Today I had a blast doing a podcast on the CFAA, Shellshock, and cyber security research with Rafal Los (@Wh1t3Rabbit), James Jardine (@JardineSoftware), and Michael Santarcangelo (@Catalyst) — in fact, we had so much fun that I suspect Raf had quite a time trying to edit it!

The starting point for our discussion was a recent article written by security researcher and blogger Robert Graham (@ErrataRob) titled Do shellshock scans violate CFAA?

As I mentioned on the show, when I first saw Robert’s article, I viewed it with skepticism. However, after actually reading it (yeah, I know — makes sense, right?), I found the article to be very well written, sound on the principles and issues of the CFAA — in my view, Robert did a great job of framing some key issues in the debate that definitely needs to happen.

From the article, our discussion expanded to a general discussion of the Computer Fraud and Abuse Act, its confusion as to application to “security research,” and whether it is even possible for Congress to “fix” the CFAA.

I do not think Congress is able to “fix” the CFAA right now for many reasons. However, I believe we pointed out some additional issues that must be taken into consideration during the public debate in determining what we as a society really value and want on these issues. Until “we the people” can figure that out, I see no way for Congress to “fix” this law which means the Common Law method is what we are left with.

Anyway, this post is just skimming the surface — Raf turned this into a really nice podcast so check it out: Down the Security Rabbithole.

Thank you Raf, James and Michael — this was a lot of fun!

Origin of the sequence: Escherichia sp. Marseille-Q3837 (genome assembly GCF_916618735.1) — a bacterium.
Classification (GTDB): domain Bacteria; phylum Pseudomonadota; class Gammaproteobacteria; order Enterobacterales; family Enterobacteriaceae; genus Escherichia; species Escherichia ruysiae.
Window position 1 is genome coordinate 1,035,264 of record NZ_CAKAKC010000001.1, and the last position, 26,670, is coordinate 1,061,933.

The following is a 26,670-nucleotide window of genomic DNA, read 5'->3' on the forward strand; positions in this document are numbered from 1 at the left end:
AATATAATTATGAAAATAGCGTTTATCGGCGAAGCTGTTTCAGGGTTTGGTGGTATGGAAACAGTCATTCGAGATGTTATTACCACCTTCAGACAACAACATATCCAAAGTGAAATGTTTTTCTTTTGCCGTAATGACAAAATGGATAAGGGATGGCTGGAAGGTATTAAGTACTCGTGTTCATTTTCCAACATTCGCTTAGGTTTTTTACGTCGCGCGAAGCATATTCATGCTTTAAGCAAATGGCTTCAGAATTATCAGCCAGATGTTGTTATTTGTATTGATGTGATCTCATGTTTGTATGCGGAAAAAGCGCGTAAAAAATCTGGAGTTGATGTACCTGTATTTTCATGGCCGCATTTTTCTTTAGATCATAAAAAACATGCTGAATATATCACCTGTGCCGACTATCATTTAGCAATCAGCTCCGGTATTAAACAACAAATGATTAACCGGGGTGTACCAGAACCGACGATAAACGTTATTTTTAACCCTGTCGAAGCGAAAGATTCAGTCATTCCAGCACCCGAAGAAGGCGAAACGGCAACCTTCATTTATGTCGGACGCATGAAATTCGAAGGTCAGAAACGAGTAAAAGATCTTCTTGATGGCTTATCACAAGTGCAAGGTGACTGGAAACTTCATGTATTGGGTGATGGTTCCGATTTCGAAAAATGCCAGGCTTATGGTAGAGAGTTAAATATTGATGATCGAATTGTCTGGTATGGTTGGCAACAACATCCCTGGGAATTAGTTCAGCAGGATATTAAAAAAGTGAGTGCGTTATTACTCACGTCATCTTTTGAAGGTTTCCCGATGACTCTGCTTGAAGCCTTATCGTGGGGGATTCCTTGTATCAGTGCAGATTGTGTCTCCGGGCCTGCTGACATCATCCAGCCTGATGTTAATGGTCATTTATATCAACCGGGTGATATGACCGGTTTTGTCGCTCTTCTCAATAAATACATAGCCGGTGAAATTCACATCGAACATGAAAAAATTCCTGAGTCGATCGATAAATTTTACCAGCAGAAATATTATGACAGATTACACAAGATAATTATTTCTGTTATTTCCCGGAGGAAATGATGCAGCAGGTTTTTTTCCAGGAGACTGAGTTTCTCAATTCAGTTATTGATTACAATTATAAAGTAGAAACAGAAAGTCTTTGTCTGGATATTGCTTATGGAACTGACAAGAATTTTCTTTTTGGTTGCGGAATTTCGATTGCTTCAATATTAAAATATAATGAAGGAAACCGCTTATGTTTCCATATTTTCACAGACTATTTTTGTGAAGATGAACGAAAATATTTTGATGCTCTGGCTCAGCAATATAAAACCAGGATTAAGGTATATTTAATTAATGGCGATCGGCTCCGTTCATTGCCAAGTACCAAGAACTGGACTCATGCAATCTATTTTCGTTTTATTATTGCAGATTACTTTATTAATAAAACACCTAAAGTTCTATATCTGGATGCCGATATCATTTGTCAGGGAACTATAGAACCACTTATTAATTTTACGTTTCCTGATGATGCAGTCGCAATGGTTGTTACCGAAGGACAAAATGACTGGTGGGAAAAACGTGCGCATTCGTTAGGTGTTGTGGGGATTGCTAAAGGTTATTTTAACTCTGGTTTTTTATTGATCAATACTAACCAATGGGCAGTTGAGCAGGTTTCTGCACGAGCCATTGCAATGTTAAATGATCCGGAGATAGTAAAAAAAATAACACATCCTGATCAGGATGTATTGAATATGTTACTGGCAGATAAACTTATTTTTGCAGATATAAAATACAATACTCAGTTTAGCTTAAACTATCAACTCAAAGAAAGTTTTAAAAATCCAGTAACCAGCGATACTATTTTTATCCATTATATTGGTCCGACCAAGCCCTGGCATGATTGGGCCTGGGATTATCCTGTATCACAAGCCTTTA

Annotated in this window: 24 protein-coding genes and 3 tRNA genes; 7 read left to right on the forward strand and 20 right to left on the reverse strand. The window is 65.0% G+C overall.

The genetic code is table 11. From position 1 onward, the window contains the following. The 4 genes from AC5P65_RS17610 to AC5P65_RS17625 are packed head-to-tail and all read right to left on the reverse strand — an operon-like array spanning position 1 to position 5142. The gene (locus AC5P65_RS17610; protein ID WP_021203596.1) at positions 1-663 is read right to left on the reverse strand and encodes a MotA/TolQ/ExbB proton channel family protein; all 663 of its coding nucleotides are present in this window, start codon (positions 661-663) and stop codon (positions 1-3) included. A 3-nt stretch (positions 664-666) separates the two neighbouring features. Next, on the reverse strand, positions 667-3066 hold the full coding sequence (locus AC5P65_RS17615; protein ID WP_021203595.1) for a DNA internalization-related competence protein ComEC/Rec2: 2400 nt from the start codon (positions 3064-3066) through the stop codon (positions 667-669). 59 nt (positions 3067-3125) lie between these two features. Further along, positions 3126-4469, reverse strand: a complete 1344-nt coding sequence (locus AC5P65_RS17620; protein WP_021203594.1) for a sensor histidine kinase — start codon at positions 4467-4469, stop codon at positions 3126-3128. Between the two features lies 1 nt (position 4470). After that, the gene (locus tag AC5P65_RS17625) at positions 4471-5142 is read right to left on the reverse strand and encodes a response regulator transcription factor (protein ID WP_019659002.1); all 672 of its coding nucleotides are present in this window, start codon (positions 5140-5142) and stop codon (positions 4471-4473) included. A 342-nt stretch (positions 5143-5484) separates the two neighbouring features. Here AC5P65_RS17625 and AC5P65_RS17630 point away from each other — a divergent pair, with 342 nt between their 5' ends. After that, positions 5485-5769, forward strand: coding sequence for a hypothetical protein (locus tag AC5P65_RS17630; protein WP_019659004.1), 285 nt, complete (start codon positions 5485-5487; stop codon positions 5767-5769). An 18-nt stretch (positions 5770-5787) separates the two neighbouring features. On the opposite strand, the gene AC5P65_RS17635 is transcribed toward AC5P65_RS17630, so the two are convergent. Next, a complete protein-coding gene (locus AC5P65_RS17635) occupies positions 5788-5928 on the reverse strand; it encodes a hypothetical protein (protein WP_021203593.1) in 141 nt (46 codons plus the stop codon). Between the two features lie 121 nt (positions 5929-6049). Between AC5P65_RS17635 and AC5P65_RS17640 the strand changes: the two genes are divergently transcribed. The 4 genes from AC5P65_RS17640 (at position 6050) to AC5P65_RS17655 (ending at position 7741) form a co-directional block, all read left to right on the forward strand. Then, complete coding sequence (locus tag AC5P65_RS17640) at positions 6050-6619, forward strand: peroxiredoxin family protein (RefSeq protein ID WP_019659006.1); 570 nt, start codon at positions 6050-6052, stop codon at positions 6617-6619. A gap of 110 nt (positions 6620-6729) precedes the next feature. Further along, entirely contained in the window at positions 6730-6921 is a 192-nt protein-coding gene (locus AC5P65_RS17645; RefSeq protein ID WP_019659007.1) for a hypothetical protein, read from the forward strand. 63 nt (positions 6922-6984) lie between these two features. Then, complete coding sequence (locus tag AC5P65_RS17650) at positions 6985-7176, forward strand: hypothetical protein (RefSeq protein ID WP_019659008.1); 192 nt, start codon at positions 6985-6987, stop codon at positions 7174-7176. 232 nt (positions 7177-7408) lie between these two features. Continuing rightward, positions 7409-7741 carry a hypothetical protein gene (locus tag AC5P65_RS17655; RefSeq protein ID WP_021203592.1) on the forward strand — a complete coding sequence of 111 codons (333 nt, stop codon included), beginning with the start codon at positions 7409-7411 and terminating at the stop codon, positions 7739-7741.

No, the CFAA Does Not Require Taking Actions to Prevent the Hacking of Others

For all of the things the CFAA may (or may not) require, it does not require taking actions to prevent the hacking of others. We are not (yet) the guardians of the hacking universe!

In a factually interesting case that offers a great read on attorney professionalism, the United States Court of Appeals for the Seventh Circuit has confirmed that the Computer Fraud and Abuse Act (CFAA), 18 USC § 1030, does not require taking actions to prevent others from hacking into websites — even when the allegation is being made of internet service providers (ISP) that allegedly failed to take actions to prevent the hacking of their users websites.

In Lightspeed Media Corp. v. Smith, 761 F.3d 699 (7th Cir. 2014), the court addressed an appeal brought after the district court granted a motion to dismiss all claims, including the Computer Fraud and Abuse Act claim, which the court said was frivolous:

Lightspeed’s suit against the ISPs was premised on the notion that because the ISPs challenged appellants’ subpoena of the personally identifiable information of Smith’s 6,600 “co-conspirators,” they somehow became part of a purported plot to steal Lightspeed’s content. If there was any conceivable merit in that theory, then perhaps fees would have been inappropriate. But there was not.

Count I alleged that the ISPs violated the Computer Fraud and Abuse Act (CFAA), 18 U.S.C. §§ 1030 and 1030(g), by failing to prevent hacking. The only alleged assistance to hackers, however, was the challenge to the subpoena. As expansive as the CFAA is, see Orin S. Kerr, Vagueness Challenges to the Computer Fraud and Abuse Act, 94 MINN. L. REV. 1561, 1563-65 (2010), this is a frivolous charge.

The Plaintiff’s original allegations are set forth below:

We are not guardians of the hacking universe!

We are not guardians of the hacking universe!

(link to Lightspeed’s full First Amended Complaint)